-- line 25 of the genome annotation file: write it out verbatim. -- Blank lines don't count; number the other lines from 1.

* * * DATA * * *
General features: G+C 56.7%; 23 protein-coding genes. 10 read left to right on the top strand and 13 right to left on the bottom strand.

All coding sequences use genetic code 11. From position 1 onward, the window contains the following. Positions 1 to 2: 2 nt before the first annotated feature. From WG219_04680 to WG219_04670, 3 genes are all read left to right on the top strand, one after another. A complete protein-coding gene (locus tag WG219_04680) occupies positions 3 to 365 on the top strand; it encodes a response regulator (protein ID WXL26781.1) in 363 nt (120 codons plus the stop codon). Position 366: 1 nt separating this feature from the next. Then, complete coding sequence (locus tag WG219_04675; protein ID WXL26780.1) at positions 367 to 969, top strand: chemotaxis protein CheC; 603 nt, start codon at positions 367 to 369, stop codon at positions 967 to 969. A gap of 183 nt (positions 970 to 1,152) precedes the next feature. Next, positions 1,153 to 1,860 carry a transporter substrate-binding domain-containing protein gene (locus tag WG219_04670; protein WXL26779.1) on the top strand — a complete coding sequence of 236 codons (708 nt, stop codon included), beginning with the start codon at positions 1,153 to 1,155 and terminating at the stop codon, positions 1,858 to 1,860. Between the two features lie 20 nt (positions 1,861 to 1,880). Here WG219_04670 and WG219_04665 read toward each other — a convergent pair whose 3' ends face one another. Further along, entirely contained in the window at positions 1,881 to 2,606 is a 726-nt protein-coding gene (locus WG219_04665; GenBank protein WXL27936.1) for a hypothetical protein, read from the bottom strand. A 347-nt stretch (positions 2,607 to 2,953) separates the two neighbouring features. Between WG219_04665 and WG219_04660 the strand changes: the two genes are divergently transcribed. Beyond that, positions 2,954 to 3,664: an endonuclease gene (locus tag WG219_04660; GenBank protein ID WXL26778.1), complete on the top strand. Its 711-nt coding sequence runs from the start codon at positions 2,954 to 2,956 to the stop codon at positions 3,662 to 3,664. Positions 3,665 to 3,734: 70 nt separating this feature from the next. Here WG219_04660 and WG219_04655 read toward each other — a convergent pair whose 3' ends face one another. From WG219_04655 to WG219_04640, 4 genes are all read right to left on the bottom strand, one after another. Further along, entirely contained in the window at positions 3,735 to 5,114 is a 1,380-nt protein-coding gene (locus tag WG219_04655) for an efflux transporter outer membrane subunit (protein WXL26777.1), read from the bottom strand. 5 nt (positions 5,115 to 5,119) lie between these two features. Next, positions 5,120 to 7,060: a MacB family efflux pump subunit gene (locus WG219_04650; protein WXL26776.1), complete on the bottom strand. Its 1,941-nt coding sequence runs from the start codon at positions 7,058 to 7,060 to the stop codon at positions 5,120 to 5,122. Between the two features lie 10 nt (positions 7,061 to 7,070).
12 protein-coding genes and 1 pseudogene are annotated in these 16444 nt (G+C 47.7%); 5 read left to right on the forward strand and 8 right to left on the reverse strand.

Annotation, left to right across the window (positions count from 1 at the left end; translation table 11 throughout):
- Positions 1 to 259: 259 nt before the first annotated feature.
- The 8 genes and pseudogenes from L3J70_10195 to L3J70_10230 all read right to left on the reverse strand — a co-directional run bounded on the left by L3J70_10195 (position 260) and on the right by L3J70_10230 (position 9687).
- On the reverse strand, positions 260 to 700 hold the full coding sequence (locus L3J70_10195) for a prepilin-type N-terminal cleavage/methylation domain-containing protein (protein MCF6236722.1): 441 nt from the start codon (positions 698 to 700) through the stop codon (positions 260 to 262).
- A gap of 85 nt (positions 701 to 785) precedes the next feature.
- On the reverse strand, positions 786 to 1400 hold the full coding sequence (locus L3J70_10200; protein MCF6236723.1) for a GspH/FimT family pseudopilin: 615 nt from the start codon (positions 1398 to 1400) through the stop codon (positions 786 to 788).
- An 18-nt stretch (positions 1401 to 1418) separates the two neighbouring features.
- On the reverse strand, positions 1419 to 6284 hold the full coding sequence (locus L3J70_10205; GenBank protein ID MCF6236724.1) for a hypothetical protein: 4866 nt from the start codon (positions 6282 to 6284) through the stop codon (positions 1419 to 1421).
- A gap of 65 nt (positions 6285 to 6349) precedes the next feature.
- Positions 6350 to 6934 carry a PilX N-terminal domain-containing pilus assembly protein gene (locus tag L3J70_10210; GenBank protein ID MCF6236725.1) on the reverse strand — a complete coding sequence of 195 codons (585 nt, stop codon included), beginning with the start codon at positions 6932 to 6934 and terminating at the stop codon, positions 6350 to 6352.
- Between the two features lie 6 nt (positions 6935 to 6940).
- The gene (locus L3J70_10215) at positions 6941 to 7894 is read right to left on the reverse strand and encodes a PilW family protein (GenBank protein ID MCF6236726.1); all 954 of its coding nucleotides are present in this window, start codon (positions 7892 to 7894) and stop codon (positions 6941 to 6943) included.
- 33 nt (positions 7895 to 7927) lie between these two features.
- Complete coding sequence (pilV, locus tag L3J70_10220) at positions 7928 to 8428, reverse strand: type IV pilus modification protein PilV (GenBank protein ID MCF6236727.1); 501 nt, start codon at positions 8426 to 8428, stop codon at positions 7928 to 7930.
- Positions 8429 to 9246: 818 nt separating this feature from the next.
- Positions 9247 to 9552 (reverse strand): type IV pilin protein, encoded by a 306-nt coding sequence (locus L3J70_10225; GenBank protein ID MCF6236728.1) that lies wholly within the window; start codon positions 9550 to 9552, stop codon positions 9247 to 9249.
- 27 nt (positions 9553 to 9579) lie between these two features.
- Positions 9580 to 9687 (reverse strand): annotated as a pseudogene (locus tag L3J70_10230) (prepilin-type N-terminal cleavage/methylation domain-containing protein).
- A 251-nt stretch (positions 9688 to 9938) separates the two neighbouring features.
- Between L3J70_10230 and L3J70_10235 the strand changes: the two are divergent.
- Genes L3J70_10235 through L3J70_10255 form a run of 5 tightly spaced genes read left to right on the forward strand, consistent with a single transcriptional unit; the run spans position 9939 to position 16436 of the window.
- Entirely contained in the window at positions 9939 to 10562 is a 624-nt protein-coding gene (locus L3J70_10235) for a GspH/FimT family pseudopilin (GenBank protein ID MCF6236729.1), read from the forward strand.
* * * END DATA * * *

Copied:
- Entirely contained in the window at positions 9939 to 10562 is a 624-nt protein-coding gene (locus L3J70_10235) for a GspH/FimT family pseudopilin (GenBank protein ID MCF6236729.1), read from the forward strand.